Sometimes the images come in the form of a sermon illustration. There was one awhile back, where my pastor talked about an older couple he knew. As he told the story, I looked around and noticed the impact the story had on people around the worship center.

The couple he talked about had reached a point in life where they were separated for health reasons. The wife needed nursing care, and the husband was still able to live fairly independently. My pastor took the husband to visit the wife, and as they were leaving, the husband bent over to kiss his wife. My pastor talked about how, in that one kiss, he could picture images of their life together. He could imagine their first kiss. He could imagine the kiss when the wife greeted her husband as he returned from war. I looked around and saw choir members starting to wipe tears from their eyes. I could see people in the balcony reaching for tissue.

At the same time, I was picturing a specific couple. My earliest memory of this couple was when I was in 2nd or 3rd grade, and although they were around the age I am now, in my 7 or 8-year-old mind, they might as well have been 100. I could see the wife standing in line for Wednesday night dinner, and turning to talk to her children, who were probably in high school at that point. The memory was so strong that I could smell the rolls that I somehow associate with this woman, perhaps because Wednesday night dinner was where I usually saw her. As I continued to listen to my pastor, I could see the wife, with graying hair, wearing a starched white blouse buttoned to the neck, with a straight skirt that went a few inches below her knee, and shoes that could only be described as sensible. In my mind’s eye, I could see her husband joining the family as he arrived at church from his office, dressed as he was nearly every time I saw him, in a coat and tie.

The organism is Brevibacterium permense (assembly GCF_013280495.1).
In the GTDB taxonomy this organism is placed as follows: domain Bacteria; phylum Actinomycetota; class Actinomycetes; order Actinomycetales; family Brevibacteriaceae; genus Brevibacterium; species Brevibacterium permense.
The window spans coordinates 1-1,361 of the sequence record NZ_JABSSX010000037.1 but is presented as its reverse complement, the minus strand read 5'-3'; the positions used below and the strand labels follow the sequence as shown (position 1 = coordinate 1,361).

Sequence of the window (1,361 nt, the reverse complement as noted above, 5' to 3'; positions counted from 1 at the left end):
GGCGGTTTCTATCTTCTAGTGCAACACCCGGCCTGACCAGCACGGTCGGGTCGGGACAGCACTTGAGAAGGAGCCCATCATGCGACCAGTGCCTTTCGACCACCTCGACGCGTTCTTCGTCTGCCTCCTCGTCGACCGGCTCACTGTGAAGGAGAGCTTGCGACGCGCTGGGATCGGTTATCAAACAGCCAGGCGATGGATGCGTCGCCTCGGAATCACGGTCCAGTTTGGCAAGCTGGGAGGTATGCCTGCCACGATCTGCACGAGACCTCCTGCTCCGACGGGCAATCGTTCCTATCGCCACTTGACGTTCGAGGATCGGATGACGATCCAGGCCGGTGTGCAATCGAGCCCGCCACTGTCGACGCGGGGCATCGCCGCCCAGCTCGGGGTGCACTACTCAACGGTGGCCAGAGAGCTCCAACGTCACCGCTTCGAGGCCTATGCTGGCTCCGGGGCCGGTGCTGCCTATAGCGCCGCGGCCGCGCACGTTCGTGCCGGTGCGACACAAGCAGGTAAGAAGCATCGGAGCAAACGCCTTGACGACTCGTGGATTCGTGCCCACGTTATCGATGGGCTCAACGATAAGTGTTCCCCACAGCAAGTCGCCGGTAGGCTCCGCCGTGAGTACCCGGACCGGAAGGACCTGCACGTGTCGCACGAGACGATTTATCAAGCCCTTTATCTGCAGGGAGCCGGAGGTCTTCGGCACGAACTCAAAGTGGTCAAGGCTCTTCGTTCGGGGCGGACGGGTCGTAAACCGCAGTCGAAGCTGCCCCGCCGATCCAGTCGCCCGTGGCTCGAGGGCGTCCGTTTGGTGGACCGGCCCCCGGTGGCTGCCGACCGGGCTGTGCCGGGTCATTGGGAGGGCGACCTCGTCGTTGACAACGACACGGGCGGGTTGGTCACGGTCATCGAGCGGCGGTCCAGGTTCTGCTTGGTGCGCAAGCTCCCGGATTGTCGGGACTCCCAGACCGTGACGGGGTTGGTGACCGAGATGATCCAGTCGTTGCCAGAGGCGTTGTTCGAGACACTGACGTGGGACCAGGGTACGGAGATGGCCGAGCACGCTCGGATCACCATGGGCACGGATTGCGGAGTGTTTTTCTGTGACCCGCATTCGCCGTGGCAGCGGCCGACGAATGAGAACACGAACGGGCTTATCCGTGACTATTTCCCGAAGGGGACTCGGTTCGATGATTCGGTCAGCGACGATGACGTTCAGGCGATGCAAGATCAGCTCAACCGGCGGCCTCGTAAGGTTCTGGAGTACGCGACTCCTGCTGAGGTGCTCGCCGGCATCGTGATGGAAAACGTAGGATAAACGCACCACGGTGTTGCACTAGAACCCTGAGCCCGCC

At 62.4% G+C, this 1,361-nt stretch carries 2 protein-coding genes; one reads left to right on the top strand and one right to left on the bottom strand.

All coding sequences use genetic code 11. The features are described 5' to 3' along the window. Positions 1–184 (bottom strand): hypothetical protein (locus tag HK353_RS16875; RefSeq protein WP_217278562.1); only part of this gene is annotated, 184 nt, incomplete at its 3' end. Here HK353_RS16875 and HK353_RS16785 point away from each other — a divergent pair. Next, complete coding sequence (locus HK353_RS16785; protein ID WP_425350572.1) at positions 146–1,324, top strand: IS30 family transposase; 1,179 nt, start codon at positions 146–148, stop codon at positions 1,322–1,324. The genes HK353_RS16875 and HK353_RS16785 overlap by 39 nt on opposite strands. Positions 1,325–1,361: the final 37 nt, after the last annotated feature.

My pastor was now telling us he could picture the kiss the couple he was talking about shared when their first child was born.

I was picturing twin beds and wondering if the children of the couple I was thinking about could be adopted.

My pastor went on with the story and I saw many women in the choir give up on wiping the tears away to just let them flow, as some of the men stared intently at the floor. Marital status didn’t seem to make a difference – married, widowed, never-married, or divorced – their faces were reflecting the emotions they felt as listened to the story.